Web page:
Except that fans will get up in arms over the fact that Khan would be recast. Many fans equate Khan with the late Ricardo Montalban, which I agree with, but I think most fans would want the character of Khan to be retired permanently.

Kirk’s decision to let Khan (one of the most corrupt figures in Earth history) just walk after he attempted to take over a Federation starship and give him his own planet, should have landed Kirk in prison and stripped of his rank.

Just think of the historical significance Khan would have had. It would be like Adolph Hitler showing up alive and well and some military figure letting him walk w/out being held accountable for his crimes without advising anyone.

Stupid choice by Kirk and one that never really sat well with me. I always thought his decision was out of character…Granted it gave us a great movie years later and I am probably putting too much thought into this, but I always thought it was odd.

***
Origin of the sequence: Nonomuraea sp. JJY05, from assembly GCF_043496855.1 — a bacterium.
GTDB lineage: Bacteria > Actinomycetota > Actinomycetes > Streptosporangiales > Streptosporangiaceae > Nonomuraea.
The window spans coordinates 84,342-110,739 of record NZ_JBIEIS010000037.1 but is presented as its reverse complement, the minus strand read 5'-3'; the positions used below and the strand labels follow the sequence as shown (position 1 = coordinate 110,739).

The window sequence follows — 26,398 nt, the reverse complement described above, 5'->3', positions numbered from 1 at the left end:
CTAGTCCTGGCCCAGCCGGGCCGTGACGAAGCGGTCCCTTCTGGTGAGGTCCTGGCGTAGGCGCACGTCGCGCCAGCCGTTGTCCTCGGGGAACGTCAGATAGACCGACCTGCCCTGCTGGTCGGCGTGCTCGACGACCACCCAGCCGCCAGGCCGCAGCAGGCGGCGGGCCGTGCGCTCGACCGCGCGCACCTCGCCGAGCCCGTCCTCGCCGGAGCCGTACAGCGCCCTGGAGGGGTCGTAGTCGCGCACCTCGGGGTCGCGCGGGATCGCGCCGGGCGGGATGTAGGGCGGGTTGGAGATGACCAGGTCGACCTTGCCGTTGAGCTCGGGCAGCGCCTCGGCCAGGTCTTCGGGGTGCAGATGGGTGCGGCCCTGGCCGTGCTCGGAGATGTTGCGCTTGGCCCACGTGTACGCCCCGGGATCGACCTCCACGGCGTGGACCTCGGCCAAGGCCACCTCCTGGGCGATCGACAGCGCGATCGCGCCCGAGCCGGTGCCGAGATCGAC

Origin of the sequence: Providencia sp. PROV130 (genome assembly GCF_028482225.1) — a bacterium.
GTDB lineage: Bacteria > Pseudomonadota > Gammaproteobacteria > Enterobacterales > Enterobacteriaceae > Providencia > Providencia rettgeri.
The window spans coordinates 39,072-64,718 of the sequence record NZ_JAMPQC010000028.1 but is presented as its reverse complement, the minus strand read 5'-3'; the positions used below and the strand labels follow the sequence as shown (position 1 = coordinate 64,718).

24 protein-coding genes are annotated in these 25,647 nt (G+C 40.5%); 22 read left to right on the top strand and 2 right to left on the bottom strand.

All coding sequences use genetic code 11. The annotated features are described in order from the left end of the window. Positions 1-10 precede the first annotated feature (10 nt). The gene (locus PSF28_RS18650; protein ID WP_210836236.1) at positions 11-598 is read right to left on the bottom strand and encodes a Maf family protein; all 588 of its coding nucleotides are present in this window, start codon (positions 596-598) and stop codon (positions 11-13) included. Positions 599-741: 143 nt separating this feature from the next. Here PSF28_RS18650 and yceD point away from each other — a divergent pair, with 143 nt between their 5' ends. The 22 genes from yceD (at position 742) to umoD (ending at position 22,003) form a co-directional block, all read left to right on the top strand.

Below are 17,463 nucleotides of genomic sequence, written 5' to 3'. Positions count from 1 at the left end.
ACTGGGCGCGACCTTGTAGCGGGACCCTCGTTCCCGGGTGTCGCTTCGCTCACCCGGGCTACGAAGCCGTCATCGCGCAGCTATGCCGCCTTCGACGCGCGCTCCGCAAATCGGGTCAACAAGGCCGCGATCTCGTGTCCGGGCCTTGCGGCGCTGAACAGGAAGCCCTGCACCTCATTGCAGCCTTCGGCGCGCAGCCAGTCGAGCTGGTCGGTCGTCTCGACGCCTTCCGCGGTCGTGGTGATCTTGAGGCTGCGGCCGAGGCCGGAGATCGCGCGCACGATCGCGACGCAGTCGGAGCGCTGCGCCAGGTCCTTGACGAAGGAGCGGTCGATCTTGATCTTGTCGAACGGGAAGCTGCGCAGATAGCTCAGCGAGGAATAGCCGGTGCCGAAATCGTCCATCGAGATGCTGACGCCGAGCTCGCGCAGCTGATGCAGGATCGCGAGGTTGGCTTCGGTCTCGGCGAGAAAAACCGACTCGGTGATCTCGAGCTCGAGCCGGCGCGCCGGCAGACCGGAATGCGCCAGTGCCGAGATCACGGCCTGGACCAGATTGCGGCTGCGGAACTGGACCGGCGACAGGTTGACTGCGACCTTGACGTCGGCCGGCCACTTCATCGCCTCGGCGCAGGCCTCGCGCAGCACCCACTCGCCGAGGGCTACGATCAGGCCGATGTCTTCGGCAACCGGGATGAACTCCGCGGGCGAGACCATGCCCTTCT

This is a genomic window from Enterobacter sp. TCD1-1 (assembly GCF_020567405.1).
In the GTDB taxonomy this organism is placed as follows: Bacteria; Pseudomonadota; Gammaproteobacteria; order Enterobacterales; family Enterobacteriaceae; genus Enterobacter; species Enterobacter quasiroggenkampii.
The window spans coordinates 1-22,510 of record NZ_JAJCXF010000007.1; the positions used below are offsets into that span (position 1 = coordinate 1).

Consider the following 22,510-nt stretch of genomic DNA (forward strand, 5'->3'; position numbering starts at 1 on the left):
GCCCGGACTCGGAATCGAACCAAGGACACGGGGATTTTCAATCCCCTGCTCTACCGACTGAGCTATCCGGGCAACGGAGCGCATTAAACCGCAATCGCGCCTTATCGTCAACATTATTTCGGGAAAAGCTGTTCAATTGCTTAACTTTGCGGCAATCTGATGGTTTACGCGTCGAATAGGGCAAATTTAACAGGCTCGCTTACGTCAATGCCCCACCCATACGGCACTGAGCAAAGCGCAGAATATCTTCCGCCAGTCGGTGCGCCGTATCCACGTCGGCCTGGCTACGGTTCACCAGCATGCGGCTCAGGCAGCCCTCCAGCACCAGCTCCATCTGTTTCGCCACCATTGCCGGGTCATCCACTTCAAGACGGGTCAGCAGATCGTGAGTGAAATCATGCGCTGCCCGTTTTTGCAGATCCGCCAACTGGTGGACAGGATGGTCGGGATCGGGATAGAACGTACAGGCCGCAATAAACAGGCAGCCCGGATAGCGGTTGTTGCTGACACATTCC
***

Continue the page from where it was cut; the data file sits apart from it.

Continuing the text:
Re: #30

“Khan (one of the most corrupt figures in Earth history)”

Not according to Star Trek canon. Not even remotely. Khan was certainly blinded by his lust for power, but he was also explicitly described as the most benevolent of the genetically-augmented autocrats who seized power on Earth. During his reign over a quarter of the planet, there were no atrocities or bloodshed within his territory. In the original TOS episode, Kirk even admits to having a sneaking admiration for Khan, although he obviously doesn’t condone Khan’s ambition-driven actions during the latter’s original life on Earth.

Khan clearly has both negative and positive traits, but he was not depicted as some kind of monstrous incarnation of evil. Khan’s closest historical counterparts were Alexander the Great and (especially) Julius Caesar, not Adolf Hitler.

In that sense, Kirk’s actions therefore make perfect sense and were very much in character for him.

31 Thank you for being a voice of reason and knowledge. I think Scotty was more fond of Khan as I recall however.

Absolutely 1990’s Khan has been misrepresented as Hitler-like in licensed works post STII